How many of you wanted massive tax cuts be given to the super wealthy at the expense of social safety-net programs for our most vulnerable such as Meals On Wheels, and Food assistance?
How many of you wanted the representatives of this state to roll-out insulting and damaging healthcare proposals that would set up people with pre-existing conditions for financial ruin, gut the Medicaid program, and leave 32 millions citizens without coverage?
You and I didn’t want these things. These were sired by the Invisible Government of which President Roosevelt spoke and born of this Congress. When the puppet masters of the Invisible Government pull the strings, the Paul Ryan House and the Mitch McConnell Senate spring into action! They are cowering before this Invisible Government, which dictates virtually all of the policy coming out of the Republican Congress.
You see, after hundreds of millions of dollars of special interest money are poured into congressional campaigns by wealthy donors, it is now time for these Congressman to “pay the piper.” And there is one pinnacle demand that Americans for Prosperity and this economic elite donor class makes: tax cuts for the wealthy come first, always. These are the “core values” of invisible government. These values direct virtually all policy in budget priorities, in labor, in education and in healthcare.
So how can we know the extent to which our own legislators share Americans for Prosperity’s “core values”? Happily, Americans for Prosperity proudly maintains a handy scorecard illustrating how obedient our legislators are in carrying out their bidding.
As it turns out, our current Arkansas Second District Representative French Hill has an Americans for Prosperity score of 100 percent! And unfortunately, Arkansas’ entire Congressional delegation—a Congressional delegation that represents the second poorest state in the nation—has a 100% score from Americans for Prosperity whose avowed mission is to funnel wealth to the economic elites by gutting programs that comprise the essence of a civil society.
Real Americans never prosper when Americans for Prosperity wins.
So if we truly want to move forward and make progress as a society, we must first repudiate these demands of the donor class. We need to address the underlying causes of gross inequality in our society and fight for big ideas instead of offering small, “feel-good” legislation, which is often put forward to distract from the essential immorality of the Invisible Government’s demands.
They have told us we are foolish and naïve to embrace these big ideas.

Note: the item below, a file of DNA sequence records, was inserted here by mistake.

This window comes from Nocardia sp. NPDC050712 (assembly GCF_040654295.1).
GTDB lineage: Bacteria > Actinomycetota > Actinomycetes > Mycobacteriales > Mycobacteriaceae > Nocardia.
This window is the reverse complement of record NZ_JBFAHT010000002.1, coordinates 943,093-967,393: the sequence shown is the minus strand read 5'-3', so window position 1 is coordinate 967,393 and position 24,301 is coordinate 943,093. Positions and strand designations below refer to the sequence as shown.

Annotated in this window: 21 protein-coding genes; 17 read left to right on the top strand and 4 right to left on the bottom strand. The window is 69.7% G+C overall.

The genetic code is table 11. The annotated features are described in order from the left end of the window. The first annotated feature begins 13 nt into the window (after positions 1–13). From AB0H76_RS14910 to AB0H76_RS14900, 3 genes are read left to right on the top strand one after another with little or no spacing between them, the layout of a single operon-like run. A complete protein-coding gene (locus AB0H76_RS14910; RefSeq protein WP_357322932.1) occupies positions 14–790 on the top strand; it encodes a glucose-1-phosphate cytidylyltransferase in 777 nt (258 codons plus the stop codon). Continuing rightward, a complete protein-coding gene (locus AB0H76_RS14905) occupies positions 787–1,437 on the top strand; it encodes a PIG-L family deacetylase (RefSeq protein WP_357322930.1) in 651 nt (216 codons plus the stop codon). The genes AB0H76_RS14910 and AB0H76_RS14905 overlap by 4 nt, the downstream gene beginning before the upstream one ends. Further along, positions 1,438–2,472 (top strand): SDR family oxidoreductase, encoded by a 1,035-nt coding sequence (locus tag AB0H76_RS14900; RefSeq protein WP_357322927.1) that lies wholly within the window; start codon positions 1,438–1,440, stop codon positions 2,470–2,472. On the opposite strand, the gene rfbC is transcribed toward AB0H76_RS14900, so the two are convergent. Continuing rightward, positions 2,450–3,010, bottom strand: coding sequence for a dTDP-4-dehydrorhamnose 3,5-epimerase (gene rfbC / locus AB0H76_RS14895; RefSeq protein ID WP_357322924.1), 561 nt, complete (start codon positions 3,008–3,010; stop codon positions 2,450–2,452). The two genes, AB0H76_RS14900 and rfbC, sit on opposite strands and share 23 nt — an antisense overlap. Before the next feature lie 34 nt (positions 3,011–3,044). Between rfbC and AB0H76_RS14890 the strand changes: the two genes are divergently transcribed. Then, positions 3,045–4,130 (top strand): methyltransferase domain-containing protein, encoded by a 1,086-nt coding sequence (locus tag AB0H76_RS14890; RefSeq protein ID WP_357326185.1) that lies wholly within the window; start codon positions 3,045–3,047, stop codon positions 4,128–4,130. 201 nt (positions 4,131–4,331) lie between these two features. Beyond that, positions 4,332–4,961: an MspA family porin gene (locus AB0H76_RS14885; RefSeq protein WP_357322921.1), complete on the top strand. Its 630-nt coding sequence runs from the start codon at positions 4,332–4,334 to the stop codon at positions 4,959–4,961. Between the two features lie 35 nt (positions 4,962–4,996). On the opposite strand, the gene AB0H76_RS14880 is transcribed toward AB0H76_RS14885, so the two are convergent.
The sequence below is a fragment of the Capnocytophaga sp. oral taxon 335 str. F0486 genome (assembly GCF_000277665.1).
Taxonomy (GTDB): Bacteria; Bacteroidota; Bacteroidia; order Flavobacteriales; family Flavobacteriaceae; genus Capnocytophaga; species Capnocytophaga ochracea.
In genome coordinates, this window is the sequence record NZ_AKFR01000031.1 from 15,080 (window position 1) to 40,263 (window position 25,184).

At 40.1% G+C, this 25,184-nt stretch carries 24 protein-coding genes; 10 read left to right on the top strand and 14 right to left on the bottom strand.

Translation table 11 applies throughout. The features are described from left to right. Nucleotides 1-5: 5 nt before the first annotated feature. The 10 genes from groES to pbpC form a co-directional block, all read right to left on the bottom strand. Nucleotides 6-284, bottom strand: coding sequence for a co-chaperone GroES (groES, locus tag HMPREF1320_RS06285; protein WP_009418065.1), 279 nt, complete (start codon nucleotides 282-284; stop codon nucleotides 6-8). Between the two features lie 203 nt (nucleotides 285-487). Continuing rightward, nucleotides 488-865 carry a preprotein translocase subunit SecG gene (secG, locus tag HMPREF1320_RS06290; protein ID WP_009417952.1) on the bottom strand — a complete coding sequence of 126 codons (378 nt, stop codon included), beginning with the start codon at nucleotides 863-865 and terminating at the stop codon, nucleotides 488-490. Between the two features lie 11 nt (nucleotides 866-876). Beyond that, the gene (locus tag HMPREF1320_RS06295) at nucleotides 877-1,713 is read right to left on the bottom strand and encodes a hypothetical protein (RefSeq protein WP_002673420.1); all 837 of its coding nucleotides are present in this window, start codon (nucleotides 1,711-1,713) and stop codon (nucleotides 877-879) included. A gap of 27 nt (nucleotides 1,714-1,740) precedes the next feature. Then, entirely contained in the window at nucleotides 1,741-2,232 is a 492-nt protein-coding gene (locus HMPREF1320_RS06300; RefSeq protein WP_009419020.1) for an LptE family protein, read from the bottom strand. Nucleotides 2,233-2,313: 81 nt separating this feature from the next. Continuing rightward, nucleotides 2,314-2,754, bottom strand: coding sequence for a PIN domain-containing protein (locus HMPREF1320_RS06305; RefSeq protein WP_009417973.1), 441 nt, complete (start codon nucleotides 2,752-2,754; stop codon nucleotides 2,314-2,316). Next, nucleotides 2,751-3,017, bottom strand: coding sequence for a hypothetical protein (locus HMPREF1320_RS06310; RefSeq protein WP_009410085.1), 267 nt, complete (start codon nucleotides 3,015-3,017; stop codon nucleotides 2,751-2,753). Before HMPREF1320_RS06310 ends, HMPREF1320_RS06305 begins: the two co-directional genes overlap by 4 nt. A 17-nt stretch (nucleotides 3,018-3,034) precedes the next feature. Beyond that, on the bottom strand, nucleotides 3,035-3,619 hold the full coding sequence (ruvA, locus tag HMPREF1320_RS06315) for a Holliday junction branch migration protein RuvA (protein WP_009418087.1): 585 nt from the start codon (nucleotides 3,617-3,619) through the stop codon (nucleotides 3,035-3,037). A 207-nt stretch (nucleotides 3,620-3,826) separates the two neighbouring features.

They tell us that it is normal that one in four children and seniors in Arkansas don’t know where their next meal is coming from. They tell us that is what private charity is for.
They tell us we don’t understand economics when we ask for a living wage. But, we are no longer asking. We are demanding.
They tell us we can’t afford to strengthen Social Security. But, we are no longer asking. We are demanding.
The Invisible Government has cast aside the War on Poverty for the War on Drugs and cites this as the cause for violence in communities instead of poverty.
They tell us that the minimum wage should be whatever the market will bear. But we are no longer asking for economic justice. We are demanding it.
They tell us that “anyone can succeed in America” while refusing to strengthen public education and telling us that it’s too much to ask to think Americans could have debt free higher education. But we’re no longer asking. We are demanding.
The Invisible Government tells us we are foolish to even consider guaranteed universal healthcare like Medicare for All. They tell us that not every citizen deserves healthcare, and that if people want healthcare, they’ll be motivated to go get a better job.
They tell us we should accept the fact that 32 million people will not have access to healthcare. They tell us that every other developed country on the face of the earth is mistaken in guaranteeing universal healthcare to their citizens. But we are no longer asking for universal healthcare. We are demanding it.
We’re not demanding anything that should not already be ours.
The first step to controlling the Invisible Government is to acknowledge that it exists. It time to stop pretending that child hunger, a vanishing middle class, and increasing poverty are normal. These are not normal. It’s time for us to reject this false ideology.